Day 5 of our Camino and we’re still in good spirits! The reality of the Portuguese Camino is that it’s really not that difficult for most people who are comfortable walking distances of 10-15 km (6.2-9.3 miles) per day. The terrain is relatively flat, the distance between restaurants and hostels is relatively short, and many older folks have made the pilgrimage. Taking days off, like we did after the third day of hiking, can be a great way to rejuvenate tired feet.
Our original plan was to walk 19 km (11.8 miles) from Caldas de Reis to Padrón but we decided to press on another 10.1 km (6.3 miles) to Cruces. It was easily the hardest day of our Camino.
We woke up, ate breakfast, and were on the trail just after sunrise. Our first stop was to get a stamp at one of the many small churches that dot the Camino.
Enjoying the solitude of an early morning walk through the forest.
The region of Galicia is well known for it’s granite quarries. There is so much granite that they use it for fence posts and trellises for the vineyards.
These elevated granaries were used to protect corn and other grains from rodents. Guess what they are made of? Yes, more granite.
As we were approaching the town of Outeiro, we noticed the sound of a church bell being rang every 6 seconds. Although the sounds of morning church bells are common, we’ve never heard them ring for such a long time. We wondered why?
Once we reached the church of Igrexa de Santa María de Bemil, we found a gentleman who was ringing the bells. It turns out the bells were being rang from 9AM to 9:30 in memory of those who had died from Coronavirus.
On the day we passed through, Spain had reached over 29,500 deaths due to the Coronavirus pandemic sweeping through Europe and the world.
At the church, we also found this friendly dog. We initially tried to feed him apples and peanut butter, but he wasn’t interested. Fortunately, I knew what he would enjoy! I shared some of my moldy meat sticks with him and we were now best friends.
Part of the joy of walking the Camino is seeing all the references to this historic route, and…
… seeing how the local Spaniards go about their day-to-day tasks. There are many small farms along the route. We especially liked seeing these small one-person tractor-type carts traveling about.
Many of the churches, along the route, were closed, but occasionally we would see one open and take a look inside.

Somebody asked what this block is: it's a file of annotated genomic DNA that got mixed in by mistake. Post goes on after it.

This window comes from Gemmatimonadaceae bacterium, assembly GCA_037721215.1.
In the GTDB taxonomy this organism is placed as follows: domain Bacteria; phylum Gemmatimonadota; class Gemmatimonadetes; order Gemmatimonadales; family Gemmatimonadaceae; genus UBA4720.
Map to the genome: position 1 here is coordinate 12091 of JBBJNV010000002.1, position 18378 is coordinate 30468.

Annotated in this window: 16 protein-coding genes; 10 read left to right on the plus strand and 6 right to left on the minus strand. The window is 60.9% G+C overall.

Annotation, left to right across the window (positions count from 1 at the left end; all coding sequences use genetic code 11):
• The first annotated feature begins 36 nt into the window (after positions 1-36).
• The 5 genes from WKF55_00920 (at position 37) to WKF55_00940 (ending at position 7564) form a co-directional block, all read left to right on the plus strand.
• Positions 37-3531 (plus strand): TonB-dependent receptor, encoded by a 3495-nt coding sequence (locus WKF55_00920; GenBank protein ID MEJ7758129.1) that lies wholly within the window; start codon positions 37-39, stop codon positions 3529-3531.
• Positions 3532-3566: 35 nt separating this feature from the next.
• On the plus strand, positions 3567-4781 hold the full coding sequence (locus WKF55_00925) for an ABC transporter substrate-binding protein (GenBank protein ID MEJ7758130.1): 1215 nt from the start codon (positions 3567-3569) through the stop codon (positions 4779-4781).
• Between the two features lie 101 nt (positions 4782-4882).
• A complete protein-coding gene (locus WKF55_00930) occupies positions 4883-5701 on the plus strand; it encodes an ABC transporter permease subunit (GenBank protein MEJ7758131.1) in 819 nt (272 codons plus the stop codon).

I’m not a fan of carving one’s name and date into any living thing, but this happy cactus caught our camera eye.
What also caught our eye was this lovely home with a very curious painted tile sign warning that this casa (house) is protected by a perro peligroso (dangerous dog)!
Some, not so dangerous, pigmy goats. I suppose they could be dangerous if they started to butt you unexpectedly!
27.1 km (16.8 miles) left! Up to this point, I was wearing the Camino shell, with the cross of Saint James, around my neck. I decided to tie the shell to my bag for the rest of the journey.
Speaking of the Camino shell… How did the scallop shell become the symbol of the Camino? Some say it is symbolic of the many paths that converge into one.
Other stories suggest that it was pilgrims who, after reaching Santiago, would continue their journey to the coast at Cape Finisterre. Finisterre is a French word that literally translates to “the end of the earth”. The pilgrims would then collect a scallop shell to show proof of their pilgrimage. By the 13th century, vendors began selling scallop shells in Santiago. Today you can buy a scallop shell at any souvenir store along the route.
Along the route we continued to enjoy the many reminders that we were hiking something special – the “Way of Saint James”.
Next Blog Post
Our last day of the Camino! Join us as we continue our pilgrimage to our final destination – the capital city of Santiago de Compostela.
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4 Aug 2020